Luxurious vintage cars once belonging to the last Shah of the Pahlavi Dynasty, Mohammad Reza Shah, have gone on display at the Iran Historical Car Museum.
Before they were ousted in the 1979 Islamic revolution, Iran’s royal family enjoyed a lavish lifestyle with a taste for fast cars quite unlike any ever built.
Now, after half a century hidden away, the royal racers are back on show, with the Iran Historical Car Museum drawing in thousands since it opened to the public in recent weeks.
The museum currently houses one of the largest and most valuable car collections in the region, comprising sports cars, limousines, motorcycles and carriages owned by the last Shah of the Pahlavi Dynasty, Mohammad Reza Shah.
"The jewel of the museum is the Pierce Arrow Model A, built in 1930. It was the most expensive car in America at the time. Its price tag was $30,000, equivalent to one-eighth of Iran's state budget at the time, and was purchased by Shah Mohammad Reza Pahlavi, the founder of the dynasty," explains Mohammed Faal, the director of the Iran Historical Car Museum.
Other highlights of the collection include an MPV Tehran Type, a bright orange painted single-seater, that was a “gift” to help prince Reza, who at the time was 12, learn how to drive.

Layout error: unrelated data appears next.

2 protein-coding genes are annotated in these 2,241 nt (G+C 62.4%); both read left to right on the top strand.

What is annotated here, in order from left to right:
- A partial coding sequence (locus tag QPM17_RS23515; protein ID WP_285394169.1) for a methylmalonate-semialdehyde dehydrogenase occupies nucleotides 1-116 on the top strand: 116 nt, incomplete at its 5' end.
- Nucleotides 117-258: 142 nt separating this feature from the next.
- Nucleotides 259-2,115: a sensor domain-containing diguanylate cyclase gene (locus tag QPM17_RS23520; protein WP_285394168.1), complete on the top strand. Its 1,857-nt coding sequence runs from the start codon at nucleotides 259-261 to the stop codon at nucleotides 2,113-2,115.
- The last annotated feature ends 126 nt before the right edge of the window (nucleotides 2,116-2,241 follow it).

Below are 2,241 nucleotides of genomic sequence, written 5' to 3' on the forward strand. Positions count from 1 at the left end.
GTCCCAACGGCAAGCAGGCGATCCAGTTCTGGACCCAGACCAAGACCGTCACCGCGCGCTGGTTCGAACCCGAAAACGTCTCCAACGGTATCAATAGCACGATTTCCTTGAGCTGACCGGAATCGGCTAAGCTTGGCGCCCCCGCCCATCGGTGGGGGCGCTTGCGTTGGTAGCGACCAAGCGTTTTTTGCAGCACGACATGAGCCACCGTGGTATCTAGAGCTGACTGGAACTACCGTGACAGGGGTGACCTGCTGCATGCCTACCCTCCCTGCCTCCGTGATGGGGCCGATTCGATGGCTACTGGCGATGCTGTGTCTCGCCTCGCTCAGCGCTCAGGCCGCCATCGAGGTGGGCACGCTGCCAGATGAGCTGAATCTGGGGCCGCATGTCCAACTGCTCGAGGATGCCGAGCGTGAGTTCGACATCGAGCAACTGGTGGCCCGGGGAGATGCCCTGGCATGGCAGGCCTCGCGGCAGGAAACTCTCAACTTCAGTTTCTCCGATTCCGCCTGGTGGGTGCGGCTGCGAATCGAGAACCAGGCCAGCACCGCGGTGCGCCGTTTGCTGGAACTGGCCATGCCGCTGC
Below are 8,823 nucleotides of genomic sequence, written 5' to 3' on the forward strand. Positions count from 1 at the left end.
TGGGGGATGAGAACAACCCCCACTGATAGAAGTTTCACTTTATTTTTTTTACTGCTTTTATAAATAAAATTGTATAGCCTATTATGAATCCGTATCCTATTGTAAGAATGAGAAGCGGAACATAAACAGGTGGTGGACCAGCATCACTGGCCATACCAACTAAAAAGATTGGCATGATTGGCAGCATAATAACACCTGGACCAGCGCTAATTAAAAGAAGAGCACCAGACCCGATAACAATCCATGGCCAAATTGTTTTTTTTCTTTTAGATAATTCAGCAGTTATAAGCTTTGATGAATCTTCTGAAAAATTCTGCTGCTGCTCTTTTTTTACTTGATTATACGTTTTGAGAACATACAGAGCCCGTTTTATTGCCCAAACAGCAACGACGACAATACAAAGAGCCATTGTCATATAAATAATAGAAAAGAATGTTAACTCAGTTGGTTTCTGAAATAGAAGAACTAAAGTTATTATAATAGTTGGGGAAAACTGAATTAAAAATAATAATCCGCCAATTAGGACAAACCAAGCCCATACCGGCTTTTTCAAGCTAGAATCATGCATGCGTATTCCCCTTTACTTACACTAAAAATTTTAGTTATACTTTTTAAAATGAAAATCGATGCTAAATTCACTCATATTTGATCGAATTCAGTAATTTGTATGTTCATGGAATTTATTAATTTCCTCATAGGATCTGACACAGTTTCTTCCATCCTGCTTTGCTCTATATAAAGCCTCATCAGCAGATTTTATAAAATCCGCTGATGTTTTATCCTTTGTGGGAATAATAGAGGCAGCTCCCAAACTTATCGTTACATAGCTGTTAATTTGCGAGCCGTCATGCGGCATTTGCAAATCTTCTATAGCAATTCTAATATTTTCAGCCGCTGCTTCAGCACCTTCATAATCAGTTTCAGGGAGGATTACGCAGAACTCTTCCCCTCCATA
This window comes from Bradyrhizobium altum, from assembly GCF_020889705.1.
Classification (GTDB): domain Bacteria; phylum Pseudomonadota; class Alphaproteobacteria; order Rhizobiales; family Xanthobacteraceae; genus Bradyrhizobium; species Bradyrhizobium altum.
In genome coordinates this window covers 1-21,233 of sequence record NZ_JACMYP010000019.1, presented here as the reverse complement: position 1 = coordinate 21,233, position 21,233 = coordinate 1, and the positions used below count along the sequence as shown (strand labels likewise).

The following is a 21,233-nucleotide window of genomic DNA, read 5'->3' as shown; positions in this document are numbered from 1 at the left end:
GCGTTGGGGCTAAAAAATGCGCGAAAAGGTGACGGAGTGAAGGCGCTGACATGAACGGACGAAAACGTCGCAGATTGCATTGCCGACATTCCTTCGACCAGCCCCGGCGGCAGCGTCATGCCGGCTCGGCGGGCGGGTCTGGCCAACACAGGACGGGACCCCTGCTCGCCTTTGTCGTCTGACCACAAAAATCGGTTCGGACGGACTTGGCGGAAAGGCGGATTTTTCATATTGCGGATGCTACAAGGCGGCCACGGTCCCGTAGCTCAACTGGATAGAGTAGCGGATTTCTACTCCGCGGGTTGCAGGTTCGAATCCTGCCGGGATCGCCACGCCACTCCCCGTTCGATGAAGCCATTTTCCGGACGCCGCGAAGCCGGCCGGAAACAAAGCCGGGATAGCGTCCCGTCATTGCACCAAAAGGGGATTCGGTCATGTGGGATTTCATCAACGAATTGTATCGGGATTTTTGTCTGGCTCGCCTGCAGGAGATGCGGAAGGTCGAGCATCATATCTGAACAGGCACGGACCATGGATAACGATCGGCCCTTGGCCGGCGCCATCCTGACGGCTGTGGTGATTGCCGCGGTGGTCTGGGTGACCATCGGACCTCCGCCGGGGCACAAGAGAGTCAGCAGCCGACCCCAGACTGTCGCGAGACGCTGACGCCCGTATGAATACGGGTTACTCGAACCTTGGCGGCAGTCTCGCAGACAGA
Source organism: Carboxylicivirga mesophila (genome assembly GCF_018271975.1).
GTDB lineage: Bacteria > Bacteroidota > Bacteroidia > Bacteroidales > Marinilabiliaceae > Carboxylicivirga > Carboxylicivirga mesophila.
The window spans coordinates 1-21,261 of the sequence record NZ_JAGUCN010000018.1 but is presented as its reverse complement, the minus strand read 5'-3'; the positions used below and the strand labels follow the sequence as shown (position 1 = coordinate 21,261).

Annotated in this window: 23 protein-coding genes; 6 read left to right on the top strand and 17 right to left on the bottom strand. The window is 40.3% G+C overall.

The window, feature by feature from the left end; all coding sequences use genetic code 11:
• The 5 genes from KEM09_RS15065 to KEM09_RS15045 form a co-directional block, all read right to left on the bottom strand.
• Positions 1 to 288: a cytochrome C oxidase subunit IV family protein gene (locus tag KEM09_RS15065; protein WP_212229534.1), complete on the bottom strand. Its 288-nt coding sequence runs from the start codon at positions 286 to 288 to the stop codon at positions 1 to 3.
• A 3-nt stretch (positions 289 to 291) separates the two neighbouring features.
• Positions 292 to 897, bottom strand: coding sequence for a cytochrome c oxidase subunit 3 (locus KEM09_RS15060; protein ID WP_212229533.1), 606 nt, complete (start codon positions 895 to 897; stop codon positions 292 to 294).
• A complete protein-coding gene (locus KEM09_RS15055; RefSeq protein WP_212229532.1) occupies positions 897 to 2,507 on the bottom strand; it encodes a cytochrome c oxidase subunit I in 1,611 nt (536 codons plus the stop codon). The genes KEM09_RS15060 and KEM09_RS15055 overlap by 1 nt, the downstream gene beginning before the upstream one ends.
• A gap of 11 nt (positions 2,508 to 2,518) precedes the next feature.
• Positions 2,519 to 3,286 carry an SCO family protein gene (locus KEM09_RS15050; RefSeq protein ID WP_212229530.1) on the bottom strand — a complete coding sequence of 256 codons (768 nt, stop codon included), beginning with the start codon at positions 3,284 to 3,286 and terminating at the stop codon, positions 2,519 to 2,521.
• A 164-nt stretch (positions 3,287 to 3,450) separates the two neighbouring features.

'We consider that these cars are part of Iranian cultural heritage'
In 1979, the pressure on the shah, which had been building for years, became too much and he left Iran on January 16, never to return.
It was the end of the monarchy in a country that had been ruled by kings for 2,500 years.
Exiled Shiite leader Ayatollah Ruhollah Khomeini announced from Paris the formation of a revolutionary council to prepare for an "Islamic Republic."
With the shah gone, Khomeini returned to Iran on February 1.
And by February, the Islamic Revolution had taken hold.
The collection at the Iran Historical Car Museum is curated by the Islamic republic's Bonyad Mostazafan organisation - 'The Foundation of the Oppressed' - which manages the confiscated property of the toppled regime of Shah Mohammad Reza Pahlavi.
Conceptually, the museum seeks to create an atmosphere where cars are seen as an historical emblem.
Around 20,000 people have visited the museum since its opening, more than the number of people who visit the national museum each month.